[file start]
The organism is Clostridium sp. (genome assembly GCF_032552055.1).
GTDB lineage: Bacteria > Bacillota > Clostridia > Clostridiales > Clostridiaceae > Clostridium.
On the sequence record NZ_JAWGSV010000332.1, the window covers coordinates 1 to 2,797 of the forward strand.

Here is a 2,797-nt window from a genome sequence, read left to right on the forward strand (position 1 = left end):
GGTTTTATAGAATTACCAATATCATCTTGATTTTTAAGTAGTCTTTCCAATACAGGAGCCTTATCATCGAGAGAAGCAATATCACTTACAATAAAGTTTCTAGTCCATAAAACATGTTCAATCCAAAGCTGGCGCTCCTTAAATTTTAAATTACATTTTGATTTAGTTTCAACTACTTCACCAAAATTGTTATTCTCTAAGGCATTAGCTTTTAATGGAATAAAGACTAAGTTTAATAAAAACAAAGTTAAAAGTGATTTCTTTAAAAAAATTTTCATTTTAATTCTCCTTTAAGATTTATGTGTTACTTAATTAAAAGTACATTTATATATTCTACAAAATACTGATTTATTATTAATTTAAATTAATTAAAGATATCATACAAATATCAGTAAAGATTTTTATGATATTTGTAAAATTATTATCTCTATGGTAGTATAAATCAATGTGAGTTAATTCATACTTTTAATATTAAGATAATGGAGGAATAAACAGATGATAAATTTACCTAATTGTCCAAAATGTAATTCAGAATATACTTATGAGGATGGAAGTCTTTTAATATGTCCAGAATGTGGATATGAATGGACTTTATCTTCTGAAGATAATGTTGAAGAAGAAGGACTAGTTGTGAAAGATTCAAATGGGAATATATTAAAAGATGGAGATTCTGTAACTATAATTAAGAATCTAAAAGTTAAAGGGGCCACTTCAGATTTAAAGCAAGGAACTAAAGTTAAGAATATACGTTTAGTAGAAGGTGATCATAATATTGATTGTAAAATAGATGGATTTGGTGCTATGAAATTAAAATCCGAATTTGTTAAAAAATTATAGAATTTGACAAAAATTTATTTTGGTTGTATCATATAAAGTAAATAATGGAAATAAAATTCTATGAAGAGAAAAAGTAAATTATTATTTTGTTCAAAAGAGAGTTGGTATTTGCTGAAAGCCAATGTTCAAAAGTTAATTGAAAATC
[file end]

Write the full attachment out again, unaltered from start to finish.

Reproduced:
The organism is Clostridium sp. (genome assembly GCF_032552055.1).
GTDB lineage: Bacteria > Bacillota > Clostridia > Clostridiales > Clostridiaceae > Clostridium.
On the sequence record NZ_JAWGSV010000332.1, the window covers coordinates 1 to 2,797 of the forward strand.

Here is a 2,797-nt window from a genome sequence, read left to right on the forward strand (position 1 = left end):
GGTTTTATAGAATTACCAATATCATCTTGATTTTTAAGTAGTCTTTCCAATACAGGAGCCTTATCATCGAGAGAAGCAATATCACTTACAATAAAGTTTCTAGTCCATAAAACATGTTCAATCCAAAGCTGGCGCTCCTTAAATTTTAAATTACATTTTGATTTAGTTTCAACTACTTCACCAAAATTGTTATTCTCTAAGGCATTAGCTTTTAATGGAATAAAGACTAAGTTTAATAAAAACAAAGTTAAAAGTGATTTCTTTAAAAAAATTTTCATTTTAATTCTCCTTTAAGATTTATGTGTTACTTAATTAAAAGTACATTTATATATTCTACAAAATACTGATTTATTATTAATTTAAATTAATTAAAGATATCATACAAATATCAGTAAAGATTTTTATGATATTTGTAAAATTATTATCTCTATGGTAGTATAAATCAATGTGAGTTAATTCATACTTTTAATATTAAGATAATGGAGGAATAAACAGATGATAAATTTACCTAATTGTCCAAAATGTAATTCAGAATATACTTATGAGGATGGAAGTCTTTTAATATGTCCAGAATGTGGATATGAATGGACTTTATCTTCTGAAGATAATGTTGAAGAAGAAGGACTAGTTGTGAAAGATTCAAATGGGAATATATTAAAAGATGGAGATTCTGTAACTATAATTAAGAATCTAAAAGTTAAAGGGGCCACTTCAGATTTAAAGCAAGGAACTAAAGTTAAGAATATACGTTTAGTAGAAGGTGATCATAATATTGATTGTAAAATAGATGGATTTGGTGCTATGAAATTAAAATCCGAATTTGTTAAAAAATTATAGAATTTGACAAAAATTTATTTTGGTTGTATCATATAAAGTAAATAATGGAAATAAAATTCTATGAAGAGAAAAAGTAAATTATTATTTTGTTCAAAAGAGAGTTGGTATTTGCTGAAAGCCAATGTTCAAAAGTTAATTGAAAATC